Over the last couple of weeks, several people have been “riffing” off an essay written by Nightprowlkitty, A Personal View: Discontent. I’m still thinking about it today.
I am not looking for new answers.
I am trying to see what is already here. Right now. Fully formed.
What makes that vision difficult is the bombardment of information, the daily tolling of the bad news bell of the United States of America, the evils that prompt the human spirit to react instead of respond. This to me is the most difficult task, to make myself quiet enough to see the answer staring me in the face. It is easy to write. It is not easy to do.
What I’m thinking about today is a skill I learned growing up. My family was full of outspoken, larger-than-life people. And it was seriously dysfunctional. With everyone shouting to be heard, I made a decision at some point early on to be quiet, keep to myself and watch. That gave me some distance (which was a great thing in my family) as well as some perspective. It also gave me time to ask questions – mostly to myself – about what was happening and how I could get out of there with some sanity.
One of the “loud” people in my family was my brother who is 18 months younger than me. He was, in every way, the stereotypical bad boy of the family. He challenged everything loudly and strongly – and paid a price for that (goddess bless him!). When I was young and trying to NOT make waves, I hated him for always needing to stir things up. And I found a way to deal with him in my own “quiet” way. When he would come after me (literally sometimes), I would simply ignore him – the old “never let them see you sweat” action. Now that we’re adults and the best of friends, he tells me that no one was able to frustrate him more than I did with my cool “I can’t be bothered with you” kind of response.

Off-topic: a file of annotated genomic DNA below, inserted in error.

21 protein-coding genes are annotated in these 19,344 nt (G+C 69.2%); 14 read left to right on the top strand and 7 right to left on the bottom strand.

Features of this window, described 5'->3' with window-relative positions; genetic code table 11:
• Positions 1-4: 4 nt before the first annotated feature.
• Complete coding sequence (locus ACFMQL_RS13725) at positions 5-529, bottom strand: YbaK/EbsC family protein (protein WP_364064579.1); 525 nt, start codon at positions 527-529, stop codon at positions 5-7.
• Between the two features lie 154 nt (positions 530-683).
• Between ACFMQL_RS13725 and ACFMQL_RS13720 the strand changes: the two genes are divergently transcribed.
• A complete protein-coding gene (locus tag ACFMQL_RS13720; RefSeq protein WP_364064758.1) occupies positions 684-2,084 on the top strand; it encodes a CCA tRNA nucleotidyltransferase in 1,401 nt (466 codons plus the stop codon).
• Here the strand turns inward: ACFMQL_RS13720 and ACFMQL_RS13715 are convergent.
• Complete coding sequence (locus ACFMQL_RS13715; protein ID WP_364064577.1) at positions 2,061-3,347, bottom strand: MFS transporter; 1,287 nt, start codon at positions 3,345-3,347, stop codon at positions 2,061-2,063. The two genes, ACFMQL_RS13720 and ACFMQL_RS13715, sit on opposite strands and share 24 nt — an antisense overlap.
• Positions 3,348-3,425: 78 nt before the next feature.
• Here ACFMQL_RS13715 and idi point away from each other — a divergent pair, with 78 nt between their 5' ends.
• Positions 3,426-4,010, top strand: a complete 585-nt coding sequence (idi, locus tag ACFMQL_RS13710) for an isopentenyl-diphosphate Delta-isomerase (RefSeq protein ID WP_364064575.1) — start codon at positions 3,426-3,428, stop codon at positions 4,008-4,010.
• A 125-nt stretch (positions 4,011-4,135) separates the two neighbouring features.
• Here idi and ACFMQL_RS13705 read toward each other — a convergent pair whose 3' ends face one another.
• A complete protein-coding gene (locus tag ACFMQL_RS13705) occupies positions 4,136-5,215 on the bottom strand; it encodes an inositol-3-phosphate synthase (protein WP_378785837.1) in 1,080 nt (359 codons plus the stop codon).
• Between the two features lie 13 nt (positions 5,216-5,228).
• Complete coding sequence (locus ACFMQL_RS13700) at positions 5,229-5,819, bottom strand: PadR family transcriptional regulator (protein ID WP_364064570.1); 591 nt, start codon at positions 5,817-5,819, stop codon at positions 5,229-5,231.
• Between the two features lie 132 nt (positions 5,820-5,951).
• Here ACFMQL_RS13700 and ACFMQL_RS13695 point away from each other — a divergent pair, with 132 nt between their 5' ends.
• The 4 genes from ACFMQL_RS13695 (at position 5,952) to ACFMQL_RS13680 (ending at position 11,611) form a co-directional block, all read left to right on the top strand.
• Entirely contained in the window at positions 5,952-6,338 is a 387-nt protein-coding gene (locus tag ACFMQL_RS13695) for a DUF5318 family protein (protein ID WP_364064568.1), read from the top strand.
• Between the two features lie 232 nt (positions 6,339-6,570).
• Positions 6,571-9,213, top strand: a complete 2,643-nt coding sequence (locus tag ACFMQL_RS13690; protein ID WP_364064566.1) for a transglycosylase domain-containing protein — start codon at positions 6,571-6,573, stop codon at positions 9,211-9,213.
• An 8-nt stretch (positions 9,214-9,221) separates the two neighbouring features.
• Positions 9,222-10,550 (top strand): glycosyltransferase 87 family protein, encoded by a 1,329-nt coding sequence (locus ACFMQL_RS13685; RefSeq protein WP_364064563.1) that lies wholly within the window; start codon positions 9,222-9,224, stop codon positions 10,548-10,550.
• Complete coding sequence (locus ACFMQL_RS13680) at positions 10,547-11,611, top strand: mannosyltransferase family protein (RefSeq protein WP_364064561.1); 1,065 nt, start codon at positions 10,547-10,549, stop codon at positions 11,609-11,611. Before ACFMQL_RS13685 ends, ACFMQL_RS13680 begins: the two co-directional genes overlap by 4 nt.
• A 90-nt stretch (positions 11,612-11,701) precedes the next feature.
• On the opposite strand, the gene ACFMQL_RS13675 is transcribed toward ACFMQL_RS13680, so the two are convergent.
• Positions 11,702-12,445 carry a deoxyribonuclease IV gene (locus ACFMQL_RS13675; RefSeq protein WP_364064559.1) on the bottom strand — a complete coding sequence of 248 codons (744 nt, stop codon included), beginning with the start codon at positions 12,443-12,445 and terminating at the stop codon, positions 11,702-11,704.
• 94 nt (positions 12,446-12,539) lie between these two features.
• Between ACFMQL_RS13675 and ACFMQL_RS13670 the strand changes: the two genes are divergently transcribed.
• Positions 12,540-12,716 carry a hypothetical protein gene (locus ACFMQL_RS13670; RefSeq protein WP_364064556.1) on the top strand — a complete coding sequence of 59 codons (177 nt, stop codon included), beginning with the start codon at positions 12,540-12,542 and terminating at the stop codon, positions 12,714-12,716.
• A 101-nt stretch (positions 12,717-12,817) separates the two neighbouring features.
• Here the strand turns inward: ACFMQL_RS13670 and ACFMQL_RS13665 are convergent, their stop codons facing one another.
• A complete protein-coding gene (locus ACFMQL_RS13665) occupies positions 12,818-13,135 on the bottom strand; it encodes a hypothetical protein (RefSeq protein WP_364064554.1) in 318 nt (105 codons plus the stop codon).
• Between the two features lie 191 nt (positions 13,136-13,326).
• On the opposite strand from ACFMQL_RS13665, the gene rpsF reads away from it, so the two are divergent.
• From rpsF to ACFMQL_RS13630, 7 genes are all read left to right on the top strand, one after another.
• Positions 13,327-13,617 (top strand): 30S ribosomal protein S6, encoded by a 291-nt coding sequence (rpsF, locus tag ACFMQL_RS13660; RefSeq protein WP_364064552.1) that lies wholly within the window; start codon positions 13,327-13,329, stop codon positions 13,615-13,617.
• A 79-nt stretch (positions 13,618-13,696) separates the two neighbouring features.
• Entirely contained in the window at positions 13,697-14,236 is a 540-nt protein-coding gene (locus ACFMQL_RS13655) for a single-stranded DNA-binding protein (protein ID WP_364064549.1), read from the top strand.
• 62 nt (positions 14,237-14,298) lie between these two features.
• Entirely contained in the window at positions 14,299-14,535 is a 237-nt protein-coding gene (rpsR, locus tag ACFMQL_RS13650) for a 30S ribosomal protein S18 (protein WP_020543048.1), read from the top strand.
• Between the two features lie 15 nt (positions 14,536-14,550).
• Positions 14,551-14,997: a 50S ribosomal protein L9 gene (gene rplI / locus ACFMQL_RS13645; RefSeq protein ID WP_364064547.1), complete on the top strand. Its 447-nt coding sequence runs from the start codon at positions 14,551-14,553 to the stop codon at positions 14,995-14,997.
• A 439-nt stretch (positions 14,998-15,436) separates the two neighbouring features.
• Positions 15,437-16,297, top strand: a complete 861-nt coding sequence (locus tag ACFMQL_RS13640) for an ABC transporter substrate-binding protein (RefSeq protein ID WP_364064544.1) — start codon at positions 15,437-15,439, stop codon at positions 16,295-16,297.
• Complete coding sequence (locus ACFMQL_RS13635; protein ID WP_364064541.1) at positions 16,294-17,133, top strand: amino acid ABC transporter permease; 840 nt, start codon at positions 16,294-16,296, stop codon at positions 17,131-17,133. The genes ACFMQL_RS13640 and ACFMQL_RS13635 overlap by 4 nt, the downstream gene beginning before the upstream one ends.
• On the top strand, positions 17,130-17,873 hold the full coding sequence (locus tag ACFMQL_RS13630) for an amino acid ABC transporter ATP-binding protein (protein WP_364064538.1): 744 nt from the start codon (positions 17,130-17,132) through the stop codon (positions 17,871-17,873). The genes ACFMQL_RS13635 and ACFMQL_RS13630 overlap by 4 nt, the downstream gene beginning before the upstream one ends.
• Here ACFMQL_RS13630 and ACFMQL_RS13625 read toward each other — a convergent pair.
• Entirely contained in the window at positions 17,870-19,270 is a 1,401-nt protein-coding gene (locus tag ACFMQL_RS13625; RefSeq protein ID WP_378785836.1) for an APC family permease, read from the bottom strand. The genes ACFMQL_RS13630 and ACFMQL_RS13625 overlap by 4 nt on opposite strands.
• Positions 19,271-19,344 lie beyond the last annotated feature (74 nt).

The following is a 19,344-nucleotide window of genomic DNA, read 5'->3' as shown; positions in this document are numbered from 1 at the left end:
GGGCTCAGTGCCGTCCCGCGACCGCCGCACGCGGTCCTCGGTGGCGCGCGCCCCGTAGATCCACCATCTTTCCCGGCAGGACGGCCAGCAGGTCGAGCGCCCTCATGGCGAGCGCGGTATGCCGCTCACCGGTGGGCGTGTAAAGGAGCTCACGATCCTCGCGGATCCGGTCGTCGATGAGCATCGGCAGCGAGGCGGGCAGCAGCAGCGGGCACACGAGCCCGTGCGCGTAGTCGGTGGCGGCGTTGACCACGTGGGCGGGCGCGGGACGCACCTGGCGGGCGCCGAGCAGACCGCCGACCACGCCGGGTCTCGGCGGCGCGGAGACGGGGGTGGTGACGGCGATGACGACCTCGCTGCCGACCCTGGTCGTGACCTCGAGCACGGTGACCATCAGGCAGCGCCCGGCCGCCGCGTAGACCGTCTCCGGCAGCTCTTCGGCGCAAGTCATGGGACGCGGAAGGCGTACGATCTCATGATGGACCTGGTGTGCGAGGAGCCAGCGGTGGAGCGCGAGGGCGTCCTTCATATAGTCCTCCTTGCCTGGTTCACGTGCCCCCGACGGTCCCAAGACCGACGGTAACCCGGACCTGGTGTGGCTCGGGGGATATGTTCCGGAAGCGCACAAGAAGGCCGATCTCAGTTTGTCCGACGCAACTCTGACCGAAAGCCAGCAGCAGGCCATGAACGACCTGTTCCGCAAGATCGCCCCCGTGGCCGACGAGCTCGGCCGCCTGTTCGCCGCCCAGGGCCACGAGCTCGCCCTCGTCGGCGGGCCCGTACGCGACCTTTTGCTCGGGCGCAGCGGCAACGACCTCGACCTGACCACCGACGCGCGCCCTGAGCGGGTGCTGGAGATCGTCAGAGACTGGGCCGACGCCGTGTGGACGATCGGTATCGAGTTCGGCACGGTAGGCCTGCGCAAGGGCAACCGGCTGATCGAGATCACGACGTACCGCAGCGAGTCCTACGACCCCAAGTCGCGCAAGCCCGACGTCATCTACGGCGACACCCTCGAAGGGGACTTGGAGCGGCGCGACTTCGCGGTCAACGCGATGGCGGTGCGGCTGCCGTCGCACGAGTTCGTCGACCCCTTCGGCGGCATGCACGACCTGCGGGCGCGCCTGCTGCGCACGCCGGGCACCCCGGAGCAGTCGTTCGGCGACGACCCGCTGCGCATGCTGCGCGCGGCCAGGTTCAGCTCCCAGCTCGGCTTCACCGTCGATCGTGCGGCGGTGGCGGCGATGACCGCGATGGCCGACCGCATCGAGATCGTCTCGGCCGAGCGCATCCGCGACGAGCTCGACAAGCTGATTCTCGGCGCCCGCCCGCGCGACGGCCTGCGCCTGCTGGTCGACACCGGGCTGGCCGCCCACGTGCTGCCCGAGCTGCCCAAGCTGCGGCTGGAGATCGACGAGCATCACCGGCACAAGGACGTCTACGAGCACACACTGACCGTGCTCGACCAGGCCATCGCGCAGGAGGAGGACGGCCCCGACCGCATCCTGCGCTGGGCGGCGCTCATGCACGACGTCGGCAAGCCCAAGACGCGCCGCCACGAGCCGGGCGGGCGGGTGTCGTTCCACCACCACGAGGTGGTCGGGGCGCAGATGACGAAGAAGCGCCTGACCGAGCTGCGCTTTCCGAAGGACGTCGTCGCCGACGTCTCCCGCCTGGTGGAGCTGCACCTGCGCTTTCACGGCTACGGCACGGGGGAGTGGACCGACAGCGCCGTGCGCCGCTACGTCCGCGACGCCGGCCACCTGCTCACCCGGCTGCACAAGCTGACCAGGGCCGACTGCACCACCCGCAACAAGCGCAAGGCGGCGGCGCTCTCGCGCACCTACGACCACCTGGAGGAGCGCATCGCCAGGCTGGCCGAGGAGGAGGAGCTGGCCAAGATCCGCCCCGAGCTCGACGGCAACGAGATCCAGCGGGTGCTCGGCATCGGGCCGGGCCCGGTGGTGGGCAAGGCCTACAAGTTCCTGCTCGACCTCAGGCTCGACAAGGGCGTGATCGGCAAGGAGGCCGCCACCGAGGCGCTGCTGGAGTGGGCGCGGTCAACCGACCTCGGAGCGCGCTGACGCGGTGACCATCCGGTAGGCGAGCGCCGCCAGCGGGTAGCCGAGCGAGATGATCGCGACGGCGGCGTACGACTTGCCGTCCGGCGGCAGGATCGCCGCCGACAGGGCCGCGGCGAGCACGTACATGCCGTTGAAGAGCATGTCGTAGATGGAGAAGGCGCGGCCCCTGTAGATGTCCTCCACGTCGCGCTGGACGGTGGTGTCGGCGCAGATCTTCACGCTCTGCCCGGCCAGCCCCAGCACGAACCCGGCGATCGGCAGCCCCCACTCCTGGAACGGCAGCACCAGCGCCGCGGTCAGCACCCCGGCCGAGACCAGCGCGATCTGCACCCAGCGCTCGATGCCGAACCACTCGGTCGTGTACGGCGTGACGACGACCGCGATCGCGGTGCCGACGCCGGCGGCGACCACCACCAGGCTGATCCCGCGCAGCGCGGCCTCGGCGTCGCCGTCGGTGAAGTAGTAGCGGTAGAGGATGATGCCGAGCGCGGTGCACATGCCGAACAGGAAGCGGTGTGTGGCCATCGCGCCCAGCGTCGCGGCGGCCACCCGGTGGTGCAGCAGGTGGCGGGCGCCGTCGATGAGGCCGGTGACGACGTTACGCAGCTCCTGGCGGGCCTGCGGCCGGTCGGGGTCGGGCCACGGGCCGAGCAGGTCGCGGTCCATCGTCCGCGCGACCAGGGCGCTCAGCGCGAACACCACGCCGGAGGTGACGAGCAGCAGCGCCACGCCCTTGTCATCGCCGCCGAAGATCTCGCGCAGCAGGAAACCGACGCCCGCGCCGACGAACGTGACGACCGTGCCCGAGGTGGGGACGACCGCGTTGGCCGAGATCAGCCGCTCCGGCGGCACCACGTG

Perhaps these are just childhood games that he and I played with each other to survive an untenable situation. But I’ve seen myself do the same thing in situations in my adult life. What always accompanies the cool detachment is a steely determination – the kind that says, “You can blow out all your steam here and now and I’ll still be standing, getting things done, when you fizzle.” I suppose its a take-off of the old fairy tale about the tortoise and the hare. Remind me again, who is it that crossed the finish line first??
I don’t mean any of this as a challenge to Buhdy’s “yell louder” meme. But perhaps there is some wisdom in the yin/yang of loud direct confrontation and the quiet steely determination that comes with the certainty that no one can ever take from you what isn’t theirs in the first place.